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As a linguist, I have a good idea of what linguistic properties of a sound can be: be they describable in terms of distinctive features or whatever. But what, then, are spectral properties? It's not clear to me if they are distinct from or partially overlapping with linguistic properties.

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    'Spectral properties' are, essentially, acoustic properties. I guess it largely overlaps with 'linguistic properties' but there are some spectral properties (e.g. the intensity of the 12th formant) that are most likely irrelevant to linguistics, though I guess there's no reason why they couldn't be studied as part of phonetics (not meaning to suggest that phonetics is not part of linguistics). Sep 17 '14 at 9:59
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    Ok, no-one else responded so I've made my comment into an answer. Sep 18 '14 at 14:37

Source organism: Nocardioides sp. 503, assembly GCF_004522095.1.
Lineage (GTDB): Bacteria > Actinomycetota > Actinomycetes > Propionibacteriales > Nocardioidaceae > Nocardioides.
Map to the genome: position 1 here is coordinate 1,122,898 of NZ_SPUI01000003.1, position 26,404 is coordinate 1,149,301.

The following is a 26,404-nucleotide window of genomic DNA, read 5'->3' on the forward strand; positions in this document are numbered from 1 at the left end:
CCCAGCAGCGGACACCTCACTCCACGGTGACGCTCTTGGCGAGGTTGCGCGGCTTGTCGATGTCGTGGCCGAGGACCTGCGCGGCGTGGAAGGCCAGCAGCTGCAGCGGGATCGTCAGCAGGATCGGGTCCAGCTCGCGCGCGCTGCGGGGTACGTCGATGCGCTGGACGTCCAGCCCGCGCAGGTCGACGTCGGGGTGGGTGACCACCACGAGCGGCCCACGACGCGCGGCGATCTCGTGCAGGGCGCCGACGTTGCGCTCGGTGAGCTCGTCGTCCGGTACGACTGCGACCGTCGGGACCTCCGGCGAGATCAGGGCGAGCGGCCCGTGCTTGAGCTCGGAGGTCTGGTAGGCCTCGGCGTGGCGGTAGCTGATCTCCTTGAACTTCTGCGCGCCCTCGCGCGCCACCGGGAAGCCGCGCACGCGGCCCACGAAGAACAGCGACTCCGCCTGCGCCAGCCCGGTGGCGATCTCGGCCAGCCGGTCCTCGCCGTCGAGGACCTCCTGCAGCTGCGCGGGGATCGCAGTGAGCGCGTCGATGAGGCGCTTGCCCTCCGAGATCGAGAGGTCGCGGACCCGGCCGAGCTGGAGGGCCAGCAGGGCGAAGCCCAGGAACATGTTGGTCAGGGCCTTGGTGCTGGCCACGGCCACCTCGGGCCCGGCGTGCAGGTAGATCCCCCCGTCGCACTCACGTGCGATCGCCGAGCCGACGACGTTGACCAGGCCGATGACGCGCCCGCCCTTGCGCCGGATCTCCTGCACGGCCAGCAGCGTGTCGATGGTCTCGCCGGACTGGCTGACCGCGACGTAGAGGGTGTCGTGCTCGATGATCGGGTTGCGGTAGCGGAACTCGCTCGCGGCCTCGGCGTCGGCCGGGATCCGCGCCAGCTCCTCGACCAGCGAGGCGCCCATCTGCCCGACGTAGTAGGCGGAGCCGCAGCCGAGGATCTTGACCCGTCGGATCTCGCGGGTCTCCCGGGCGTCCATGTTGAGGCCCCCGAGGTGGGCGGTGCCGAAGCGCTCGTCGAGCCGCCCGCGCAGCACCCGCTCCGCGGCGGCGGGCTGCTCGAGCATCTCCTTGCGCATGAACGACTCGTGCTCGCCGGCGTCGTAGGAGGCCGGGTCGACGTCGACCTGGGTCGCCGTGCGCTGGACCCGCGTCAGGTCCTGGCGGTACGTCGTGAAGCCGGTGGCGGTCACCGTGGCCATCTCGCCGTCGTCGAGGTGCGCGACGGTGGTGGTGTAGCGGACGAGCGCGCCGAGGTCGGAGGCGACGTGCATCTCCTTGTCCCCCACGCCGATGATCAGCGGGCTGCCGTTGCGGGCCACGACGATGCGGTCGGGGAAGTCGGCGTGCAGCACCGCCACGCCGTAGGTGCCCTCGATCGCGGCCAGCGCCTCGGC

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'Spectral properties' are, essentially, acoustic properties. The term 'spectrum' is usually used in reference to frequency, especially when looking at relative intensities across a range of frequencies (e.g. peaks in the spectral envelope or 'formants').

I guess 'spectral properties' is a subset of 'linguistic properties' but there are some spectral properties (e.g. the intensity of the 12th formant) that are most likely irrelevant to linguistics. Despite this I guess there's no reason why even such properties couldn't be studied as part of phonetics (NB I'm not meaning to suggest that phonetics is not part of linguistics).

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